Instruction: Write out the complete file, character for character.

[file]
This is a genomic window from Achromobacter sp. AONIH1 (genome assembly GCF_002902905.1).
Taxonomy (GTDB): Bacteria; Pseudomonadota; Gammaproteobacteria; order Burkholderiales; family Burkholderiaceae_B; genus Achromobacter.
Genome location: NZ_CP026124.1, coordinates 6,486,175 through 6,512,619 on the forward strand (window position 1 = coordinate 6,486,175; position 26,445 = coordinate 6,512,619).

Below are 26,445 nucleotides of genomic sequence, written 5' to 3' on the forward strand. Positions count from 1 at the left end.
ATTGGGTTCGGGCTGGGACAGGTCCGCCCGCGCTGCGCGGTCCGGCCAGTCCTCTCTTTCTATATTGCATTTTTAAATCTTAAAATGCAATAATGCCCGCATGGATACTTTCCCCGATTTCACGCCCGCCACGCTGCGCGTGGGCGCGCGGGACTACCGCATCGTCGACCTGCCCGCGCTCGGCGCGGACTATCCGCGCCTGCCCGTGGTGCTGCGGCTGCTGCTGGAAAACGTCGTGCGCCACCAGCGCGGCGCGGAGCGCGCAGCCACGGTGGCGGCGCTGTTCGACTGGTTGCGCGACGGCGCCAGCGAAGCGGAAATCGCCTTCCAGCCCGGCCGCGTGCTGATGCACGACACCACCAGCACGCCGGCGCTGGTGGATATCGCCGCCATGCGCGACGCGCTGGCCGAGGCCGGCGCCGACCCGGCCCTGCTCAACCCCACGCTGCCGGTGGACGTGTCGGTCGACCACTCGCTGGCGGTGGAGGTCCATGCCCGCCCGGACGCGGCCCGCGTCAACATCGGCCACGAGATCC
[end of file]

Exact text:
This is a genomic window from Achromobacter sp. AONIH1 (genome assembly GCF_002902905.1).
Taxonomy (GTDB): Bacteria; Pseudomonadota; Gammaproteobacteria; order Burkholderiales; family Burkholderiaceae_B; genus Achromobacter.
Genome location: NZ_CP026124.1, coordinates 6,486,175 through 6,512,619 on the forward strand (window position 1 = coordinate 6,486,175; position 26,445 = coordinate 6,512,619).

Below are 26,445 nucleotides of genomic sequence, written 5' to 3' on the forward strand. Positions count from 1 at the left end.
ATTGGGTTCGGGCTGGGACAGGTCCGCCCGCGCTGCGCGGTCCGGCCAGTCCTCTCTTTCTATATTGCATTTTTAAATCTTAAAATGCAATAATGCCCGCATGGATACTTTCCCCGATTTCACGCCCGCCACGCTGCGCGTGGGCGCGCGGGACTACCGCATCGTCGACCTGCCCGCGCTCGGCGCGGACTATCCGCGCCTGCCCGTGGTGCTGCGGCTGCTGCTGGAAAACGTCGTGCGCCACCAGCGCGGCGCGGAGCGCGCAGCCACGGTGGCGGCGCTGTTCGACTGGTTGCGCGACGGCGCCAGCGAAGCGGAAATCGCCTTCCAGCCCGGCCGCGTGCTGATGCACGACACCACCAGCACGCCGGCGCTGGTGGATATCGCCGCCATGCGCGACGCGCTGGCCGAGGCCGGCGCCGACCCGGCCCTGCTCAACCCCACGCTGCCGGTGGACGTGTCGGTCGACCACTCGCTGGCGGTGGAGGTCCATGCCCGCCCGGACGCGGCCCGCGTCAACATCGGCCACGAGATCC